Holiday weekend brings good news — and bad — for clean energy
The Fourth of July isn’t quite Earth Day but it’s becoming a favored holiday for companies and policymakers to declare energy independence, as was the case this past weekend.
Cypress Semiconductor, kicked things off when T.J. Rodgers, the company’s chief executive, declared at a press conference that the Silicon Valley chipmaker would go completely off the grid by 2015.
Not go carbon neutral — the favored strategy of many companies that buy carbon credits to supposedly offset their greenhouse gas emissions — but to actually cut the power cord. On Friday, Rodgers, one of the Valley’s more iconoclastic iconoclasts, unveiled the installation of three Bloom Energy Servers at the company’s San Jose campus.
Each of the fuel cells generates 100 kilowatts and, along with a massive rooftop solar array previously installed, supplies 75 percent of the corporate headquarters’ electricity, according to Cypress.
“We are three-fourths of the way toward achieving our goal using technology created right here in our own backyard, by the type of visionary minds that made Silicon Valley the center of innovation,” Rodgers, known for his Libertarian leanings, said in a statement.
Each Bloom box retails for between $700,000 and $800,000, but state and federal incentives halve the cost of the fuel cells. While Cypress may become energy independent, it won’t necessarily be zero emission. The fuel cells run on natural gas and do emit carbon, though they are able to operate in the green if they tap biogas made from cow manure or other biofuels.
Cypress, of course, incubated what has become one of the big players in solar energy, SunPower, which was spun out of the chipmaker in 2008.
Then on Saturday, President Obama did his part to stimulate solar energy and green jobs, announcing the awarding of a $1.45 billion loan guarantee to help finance the construction of a 250-megawatt solar trough power plant outside of Phoenix. The Solana project is being built by Abengoa Solar, the U.S. subsidiary of the Spanish renewable energy giant, and will feature six hours of thermal storage to allow the solar farm to keep generating electrons when the sun sets.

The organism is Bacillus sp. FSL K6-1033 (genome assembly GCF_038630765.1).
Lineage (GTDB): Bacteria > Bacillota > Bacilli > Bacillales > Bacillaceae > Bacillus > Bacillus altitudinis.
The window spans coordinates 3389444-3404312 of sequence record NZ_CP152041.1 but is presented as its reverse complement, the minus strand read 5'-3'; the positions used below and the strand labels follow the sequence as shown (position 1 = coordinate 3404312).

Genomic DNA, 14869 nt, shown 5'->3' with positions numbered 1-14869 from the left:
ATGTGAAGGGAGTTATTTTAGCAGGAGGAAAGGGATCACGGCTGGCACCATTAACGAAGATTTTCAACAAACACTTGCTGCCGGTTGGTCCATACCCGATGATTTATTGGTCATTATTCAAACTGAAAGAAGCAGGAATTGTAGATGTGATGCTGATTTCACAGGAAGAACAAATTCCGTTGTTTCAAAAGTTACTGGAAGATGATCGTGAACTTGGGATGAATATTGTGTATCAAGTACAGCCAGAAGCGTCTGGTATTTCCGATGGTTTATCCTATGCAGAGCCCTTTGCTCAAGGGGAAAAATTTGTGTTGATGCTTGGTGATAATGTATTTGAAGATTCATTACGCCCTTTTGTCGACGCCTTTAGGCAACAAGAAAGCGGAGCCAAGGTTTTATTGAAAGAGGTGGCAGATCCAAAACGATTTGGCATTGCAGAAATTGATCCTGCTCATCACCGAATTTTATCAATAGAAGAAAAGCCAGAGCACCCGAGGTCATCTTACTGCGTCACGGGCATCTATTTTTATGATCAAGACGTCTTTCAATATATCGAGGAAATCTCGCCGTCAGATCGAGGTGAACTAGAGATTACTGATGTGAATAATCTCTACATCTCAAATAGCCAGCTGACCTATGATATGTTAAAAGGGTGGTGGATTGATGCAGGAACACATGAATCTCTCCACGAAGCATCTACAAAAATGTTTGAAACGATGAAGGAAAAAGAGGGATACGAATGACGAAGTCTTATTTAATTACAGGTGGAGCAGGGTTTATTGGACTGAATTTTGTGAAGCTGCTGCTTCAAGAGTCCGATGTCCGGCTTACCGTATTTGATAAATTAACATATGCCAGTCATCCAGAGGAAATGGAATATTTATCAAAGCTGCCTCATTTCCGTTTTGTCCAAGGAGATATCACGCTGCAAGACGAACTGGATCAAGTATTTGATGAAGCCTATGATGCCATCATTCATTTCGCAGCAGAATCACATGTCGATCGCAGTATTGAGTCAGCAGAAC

Obama also offered a $400 million loan guarantee to Abound Solar, a Colorado startup that makes thin-film solar modules. That will help the company build a facility in a defunct Chrysler automotive plant in Indiana.
But it wasn’t all puppies and sunshine on America’s birthday. As Jonathan Hiskes reported in Grist and I wrote in The New York Times over the weekend, the administration failed to prevent the Federal Housing Finance Agency from derailing the innovative Property Assessed Clean Energy, or PACE, program.
PACE lets homeowners repay the cost of installing solar panels or making energy efficiency home upgrades through a 20-year surcharge on their property tax bills. The loan is secured through a lien on the home, and like other property taxes, takes priority over the mortgage if a homeowner defaults.
That didn’t sit well with Fannie Mae and Freddie Mac. The government chartered mortgage giants said such liens could not supersede a mortgage. That paralyzed PACE programs nationwide and led some lenders to refuse to refinance mortgages on homes carrying energy liens unless the assessments were paid off first. (An analysis done by the California Attorney General’s office found little financial risk to Fannie and Freddie from PACE loans.)
Then on Tuesday, the housing agency, which oversees Fannie and Freddie, issued guidelines that effectively crush PACE unless Congress intervenes.
The Department of Energy even offered FHFA a two-year loan guarantee to cover any PACE-related mortgage losses Fannie and Freddie might suffer over the next two years, but this time there were no takers.